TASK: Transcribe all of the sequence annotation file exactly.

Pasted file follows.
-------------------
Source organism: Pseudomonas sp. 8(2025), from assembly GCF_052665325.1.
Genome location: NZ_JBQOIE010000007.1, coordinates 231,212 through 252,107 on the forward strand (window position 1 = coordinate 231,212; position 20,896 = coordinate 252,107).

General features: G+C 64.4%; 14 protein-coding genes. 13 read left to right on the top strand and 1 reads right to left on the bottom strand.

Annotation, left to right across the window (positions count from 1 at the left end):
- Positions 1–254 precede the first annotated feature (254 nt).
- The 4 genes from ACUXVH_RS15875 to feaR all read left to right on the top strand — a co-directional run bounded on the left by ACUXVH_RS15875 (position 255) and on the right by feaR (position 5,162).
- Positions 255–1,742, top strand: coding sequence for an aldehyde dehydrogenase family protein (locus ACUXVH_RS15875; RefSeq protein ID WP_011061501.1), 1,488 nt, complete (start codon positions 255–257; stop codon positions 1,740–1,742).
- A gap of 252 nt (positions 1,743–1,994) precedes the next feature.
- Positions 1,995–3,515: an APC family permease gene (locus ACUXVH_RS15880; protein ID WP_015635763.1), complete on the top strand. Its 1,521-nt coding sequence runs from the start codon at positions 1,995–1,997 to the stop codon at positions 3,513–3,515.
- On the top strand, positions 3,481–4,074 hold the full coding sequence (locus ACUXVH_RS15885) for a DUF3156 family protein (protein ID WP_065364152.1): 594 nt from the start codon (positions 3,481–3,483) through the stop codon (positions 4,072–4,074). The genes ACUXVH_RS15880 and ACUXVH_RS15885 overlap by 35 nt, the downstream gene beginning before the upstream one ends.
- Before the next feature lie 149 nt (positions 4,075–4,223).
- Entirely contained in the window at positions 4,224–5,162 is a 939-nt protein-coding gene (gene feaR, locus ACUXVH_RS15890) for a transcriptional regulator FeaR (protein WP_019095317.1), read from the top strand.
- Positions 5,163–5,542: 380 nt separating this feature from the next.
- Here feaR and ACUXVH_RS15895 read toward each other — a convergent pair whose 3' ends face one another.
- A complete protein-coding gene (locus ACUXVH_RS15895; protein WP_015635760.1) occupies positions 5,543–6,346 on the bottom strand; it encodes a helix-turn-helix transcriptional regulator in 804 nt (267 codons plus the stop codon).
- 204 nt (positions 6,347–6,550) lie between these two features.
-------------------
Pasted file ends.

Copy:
Source organism: Pseudomonas sp. 8(2025), from assembly GCF_052665325.1.
Genome location: NZ_JBQOIE010000007.1, coordinates 231,212 through 252,107 on the forward strand (window position 1 = coordinate 231,212; position 20,896 = coordinate 252,107).

General features: G+C 64.4%; 14 protein-coding genes. 13 read left to right on the top strand and 1 reads right to left on the bottom strand.

Annotation, left to right across the window (positions count from 1 at the left end):
- Positions 1–254 precede the first annotated feature (254 nt).
- The 4 genes from ACUXVH_RS15875 to feaR all read left to right on the top strand — a co-directional run bounded on the left by ACUXVH_RS15875 (position 255) and on the right by feaR (position 5,162).
- Positions 255–1,742, top strand: coding sequence for an aldehyde dehydrogenase family protein (locus ACUXVH_RS15875; RefSeq protein ID WP_011061501.1), 1,488 nt, complete (start codon positions 255–257; stop codon positions 1,740–1,742).
- A gap of 252 nt (positions 1,743–1,994) precedes the next feature.
- Positions 1,995–3,515: an APC family permease gene (locus ACUXVH_RS15880; protein ID WP_015635763.1), complete on the top strand. Its 1,521-nt coding sequence runs from the start codon at positions 1,995–1,997 to the stop codon at positions 3,513–3,515.
- On the top strand, positions 3,481–4,074 hold the full coding sequence (locus ACUXVH_RS15885) for a DUF3156 family protein (protein ID WP_065364152.1): 594 nt from the start codon (positions 3,481–3,483) through the stop codon (positions 4,072–4,074). The genes ACUXVH_RS15880 and ACUXVH_RS15885 overlap by 35 nt, the downstream gene beginning before the upstream one ends.
- Before the next feature lie 149 nt (positions 4,075–4,223).
- Entirely contained in the window at positions 4,224–5,162 is a 939-nt protein-coding gene (gene feaR, locus ACUXVH_RS15890) for a transcriptional regulator FeaR (protein WP_019095317.1), read from the top strand.
- Positions 5,163–5,542: 380 nt separating this feature from the next.
- Here feaR and ACUXVH_RS15895 read toward each other — a convergent pair whose 3' ends face one another.
- A complete protein-coding gene (locus ACUXVH_RS15895; protein WP_015635760.1) occupies positions 5,543–6,346 on the bottom strand; it encodes a helix-turn-helix transcriptional regulator in 804 nt (267 codons plus the stop codon).
- 204 nt (positions 6,347–6,550) lie between these two features.